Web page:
TORONTO (Reuters) - If actor Alec Baldwin ever ran for public office, he says he might have to think about changing his name to something more ethnic.
“I‘m going to change my name into a Muslim-sounding name,” he jokes.
More seriously, Baldwin, in Toronto this week for his new movie “Lymelife,” said the U.S. government has long been run by men with an Anglo-Saxon heritage and to prove his point, he rattled the names of off recent U.S. presidents such as Jimmy Carter, Gerald Ford and Ronald Reagan.
The actor, who in the past has talked openly about his political aspirations, said U.S. voters seem ready for fresh ideas this election year, but he’s not sure how he fits in.
“I hope (Democratic presidential nominee Barack Obama) wins or it’s close because if it’s close, that says something. A growing number of Americans are ready for the nontraditional. Where I would fit into that, I don’t know,” Baldwin said.
Baldwin, 50, is outspoken on issues such as the environment, gun control and campaign finance reform, and he fueled speculation about a political career earlier this year when he told a “60 Minutes” interviewer that holding public office is “something I might do one day.”
Still, Baldwin said that to run a serious campaign, he’d need the backing of a major political party or movement.
“I think there are many that would support that idea -- that would believe in whatever principles you espouse -- but just as often they would mock that idea until a nominating committee of a major party backs you,” he said.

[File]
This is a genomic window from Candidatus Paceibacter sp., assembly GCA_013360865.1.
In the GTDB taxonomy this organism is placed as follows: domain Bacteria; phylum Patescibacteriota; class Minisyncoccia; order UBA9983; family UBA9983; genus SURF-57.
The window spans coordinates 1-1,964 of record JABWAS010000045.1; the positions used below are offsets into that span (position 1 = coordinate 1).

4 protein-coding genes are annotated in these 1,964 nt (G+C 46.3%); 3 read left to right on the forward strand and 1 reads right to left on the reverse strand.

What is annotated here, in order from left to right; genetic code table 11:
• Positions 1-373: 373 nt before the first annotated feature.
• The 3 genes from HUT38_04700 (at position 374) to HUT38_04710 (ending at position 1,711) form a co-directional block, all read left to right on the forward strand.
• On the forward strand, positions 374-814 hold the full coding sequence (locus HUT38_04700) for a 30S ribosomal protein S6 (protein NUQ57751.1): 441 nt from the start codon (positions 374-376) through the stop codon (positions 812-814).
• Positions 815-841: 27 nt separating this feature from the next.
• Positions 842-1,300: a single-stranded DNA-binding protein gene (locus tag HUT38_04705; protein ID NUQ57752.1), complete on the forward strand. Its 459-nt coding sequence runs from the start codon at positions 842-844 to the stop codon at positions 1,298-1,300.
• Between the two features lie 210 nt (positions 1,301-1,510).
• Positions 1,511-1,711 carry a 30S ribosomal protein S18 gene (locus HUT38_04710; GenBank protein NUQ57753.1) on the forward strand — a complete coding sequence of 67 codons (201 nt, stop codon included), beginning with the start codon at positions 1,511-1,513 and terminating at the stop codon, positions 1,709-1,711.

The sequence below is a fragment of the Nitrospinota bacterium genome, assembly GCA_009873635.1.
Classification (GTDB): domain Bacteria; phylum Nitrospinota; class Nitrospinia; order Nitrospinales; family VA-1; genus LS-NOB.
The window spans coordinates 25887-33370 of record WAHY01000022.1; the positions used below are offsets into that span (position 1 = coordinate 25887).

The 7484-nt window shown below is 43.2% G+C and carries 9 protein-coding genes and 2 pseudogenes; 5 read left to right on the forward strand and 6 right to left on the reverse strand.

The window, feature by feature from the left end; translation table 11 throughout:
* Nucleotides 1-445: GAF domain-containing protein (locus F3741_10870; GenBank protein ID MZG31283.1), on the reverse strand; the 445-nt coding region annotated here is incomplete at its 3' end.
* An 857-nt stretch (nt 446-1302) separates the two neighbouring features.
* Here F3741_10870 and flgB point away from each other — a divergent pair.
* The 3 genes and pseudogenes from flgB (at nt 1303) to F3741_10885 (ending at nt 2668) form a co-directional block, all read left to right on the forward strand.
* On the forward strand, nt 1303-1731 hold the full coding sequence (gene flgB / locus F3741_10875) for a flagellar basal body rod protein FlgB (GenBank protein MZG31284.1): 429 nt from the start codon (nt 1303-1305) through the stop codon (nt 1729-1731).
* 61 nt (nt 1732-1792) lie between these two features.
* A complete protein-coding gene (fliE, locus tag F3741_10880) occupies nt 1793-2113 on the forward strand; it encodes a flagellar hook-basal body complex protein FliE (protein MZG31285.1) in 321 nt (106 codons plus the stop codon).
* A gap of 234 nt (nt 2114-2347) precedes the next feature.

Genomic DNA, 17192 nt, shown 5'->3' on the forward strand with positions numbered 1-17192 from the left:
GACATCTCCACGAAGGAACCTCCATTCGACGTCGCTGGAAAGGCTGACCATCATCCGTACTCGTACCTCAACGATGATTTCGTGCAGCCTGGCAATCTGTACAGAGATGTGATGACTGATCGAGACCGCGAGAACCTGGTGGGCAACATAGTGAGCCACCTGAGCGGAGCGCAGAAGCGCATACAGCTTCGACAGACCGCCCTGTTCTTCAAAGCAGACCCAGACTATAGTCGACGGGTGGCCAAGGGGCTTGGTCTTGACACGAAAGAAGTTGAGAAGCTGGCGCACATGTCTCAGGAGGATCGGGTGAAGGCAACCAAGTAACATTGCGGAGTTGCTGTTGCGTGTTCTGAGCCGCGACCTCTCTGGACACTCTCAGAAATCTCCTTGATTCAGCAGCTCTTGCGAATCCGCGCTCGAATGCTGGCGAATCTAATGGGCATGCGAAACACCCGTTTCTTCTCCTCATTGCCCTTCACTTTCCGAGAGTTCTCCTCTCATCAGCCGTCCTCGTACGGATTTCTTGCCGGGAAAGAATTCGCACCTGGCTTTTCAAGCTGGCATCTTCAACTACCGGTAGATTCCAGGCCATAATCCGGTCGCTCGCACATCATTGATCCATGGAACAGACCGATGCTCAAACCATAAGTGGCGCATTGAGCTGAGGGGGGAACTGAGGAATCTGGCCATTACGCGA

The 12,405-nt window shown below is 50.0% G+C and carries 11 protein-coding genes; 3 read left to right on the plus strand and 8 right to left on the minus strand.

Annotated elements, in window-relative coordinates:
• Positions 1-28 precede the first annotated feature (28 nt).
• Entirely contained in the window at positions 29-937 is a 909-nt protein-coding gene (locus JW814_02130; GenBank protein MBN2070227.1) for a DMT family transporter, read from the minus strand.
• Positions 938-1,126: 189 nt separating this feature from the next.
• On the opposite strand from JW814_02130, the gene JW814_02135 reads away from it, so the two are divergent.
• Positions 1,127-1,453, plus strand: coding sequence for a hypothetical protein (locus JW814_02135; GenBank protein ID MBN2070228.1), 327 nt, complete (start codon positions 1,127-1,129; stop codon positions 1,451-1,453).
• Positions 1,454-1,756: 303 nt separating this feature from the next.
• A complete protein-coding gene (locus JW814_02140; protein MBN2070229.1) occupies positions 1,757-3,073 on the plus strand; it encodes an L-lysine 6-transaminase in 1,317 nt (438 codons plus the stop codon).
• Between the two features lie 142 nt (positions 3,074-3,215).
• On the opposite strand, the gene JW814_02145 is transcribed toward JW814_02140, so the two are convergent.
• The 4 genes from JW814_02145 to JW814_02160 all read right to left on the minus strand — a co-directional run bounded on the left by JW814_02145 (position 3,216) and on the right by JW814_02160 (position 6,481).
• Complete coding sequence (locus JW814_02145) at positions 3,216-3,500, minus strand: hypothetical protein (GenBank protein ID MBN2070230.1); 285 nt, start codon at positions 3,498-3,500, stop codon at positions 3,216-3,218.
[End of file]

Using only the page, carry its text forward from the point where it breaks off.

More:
Baldwin added that the notion of former actor Arnold Schwarzenegger being Governor of California was a “silly idea” until he was endorsed by the Republican party.
For now, however, Baldwin is focused on acting. In recent years he has earned wide critical acclaim for his comedic role as network executive Jack Donaghy on TV’s “30 Rock.”
He also found time to work on low-budget “Lymelife,” which debuted Monday at the Toronto International Film Festival.
The movie follows two families in Long Island during a 1970s outbreak of deadly Lyme disease.
Baldwin portrays Mickey, a philandering man who dreams of becoming a millionaire by developing a real estate subdivision in Long Island. Mickey struggles being a good father to his two sons, played by real-life brothers Rory and Kieran Culkin, and he also has difficulties in a rocky marriage.
The boys know Mickey cheats on their mom, but they also love their dad and can see their mom has her own issues, too.
The story explores family relationships of all types -- between fathers and sons, husband and wife, and siblings -- and it blends elements of both drama and comedy.
It took years to fund the movie, but Baldwin and the others stuck by its filmmaker Derick Martini, in part, because of what they saw as a very honest and real story.
“In independent filmmaking, the money is elusive even under the best of times economically,” Baldwin said.
Martini gained a solid reputation as an up-and-coming filmmaker at the Toronto festival in 1999 with his “Goat on Fire and Smiling Fish,” which he co-wrote, produced and acted in. “Lymelife” has yet to find a distributor. “Lymelife” is his first time in the director’s chair of a feature film.
Editing by Bob Tourtellotte